It's Dark Outside

It was dark. Too dark. Way too dark.
Not physically, though. The practically white sunshine spilled over the carpet and purple bedsheets. And the lightly falling snow outside made it seem even brighter. So bright that it hurt my eyes.
But mentally it was dark. Emotionally, it was dark. I could hear little girls screaming. I could hear my sisters screaming.
Then, I could hear my dad. Yelling at them to shut up. That if they didn't, their big sister was next.

My dad, he was screaming about how we couldn't tell anyone. Not our friends, not the media, not Social Services. That if anyone found out what had happened with Mom, we would be going with her. I ran and hid in my closet, and shut the door. Now the lighting matched the mood of my surroundings. But I could still hear my sisters threatning my dad, not knowing what they were getting into. Occasionally, I could hear my dad's belt slap on someone's skin, then a girl's cry of pain.

I had to dial 911. I didn't have a choice. My dad wasn't just going to kill one of them if they told. He'd kill them anyway. Part of me still wished that he would be able to qualify for the insanity plea. But just because he's pyscho doesn't mean he's insane.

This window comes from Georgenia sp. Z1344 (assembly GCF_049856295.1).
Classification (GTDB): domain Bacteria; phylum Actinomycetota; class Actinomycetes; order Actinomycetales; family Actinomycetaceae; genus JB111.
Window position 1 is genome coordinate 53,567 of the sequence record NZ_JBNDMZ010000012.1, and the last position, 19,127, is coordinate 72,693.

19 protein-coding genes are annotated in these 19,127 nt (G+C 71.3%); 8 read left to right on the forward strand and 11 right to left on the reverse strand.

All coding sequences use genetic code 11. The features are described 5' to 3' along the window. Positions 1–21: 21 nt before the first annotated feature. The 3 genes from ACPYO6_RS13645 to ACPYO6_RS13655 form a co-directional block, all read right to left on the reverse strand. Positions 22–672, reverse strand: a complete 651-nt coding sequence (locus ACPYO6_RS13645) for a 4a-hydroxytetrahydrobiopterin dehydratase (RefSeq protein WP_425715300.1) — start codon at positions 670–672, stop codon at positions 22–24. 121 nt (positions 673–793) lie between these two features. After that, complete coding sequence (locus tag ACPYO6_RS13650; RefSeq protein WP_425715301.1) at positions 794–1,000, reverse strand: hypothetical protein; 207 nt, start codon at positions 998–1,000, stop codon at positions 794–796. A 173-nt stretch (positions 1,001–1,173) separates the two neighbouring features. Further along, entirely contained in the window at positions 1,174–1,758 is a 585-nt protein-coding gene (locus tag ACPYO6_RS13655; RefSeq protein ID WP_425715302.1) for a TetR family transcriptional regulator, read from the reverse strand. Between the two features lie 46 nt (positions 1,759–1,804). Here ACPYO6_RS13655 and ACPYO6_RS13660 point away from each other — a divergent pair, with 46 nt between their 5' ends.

I felt across the floor for my phone. I was looking for something small in a pile of dirty clothes and the occasional soda can. I was looking for a needle in a haystack.
But I found it. Smooth and hard, that had to be my phone. I flipped it open and dialed 9.

It was too late. The closet door swung open and a flash of bright light appeared before me. I thought I was already dead.
But there my dad stood in the doorway, with little sister Ann wrapped in my dad's leather belt.
I had to finish the job.

1. 1.





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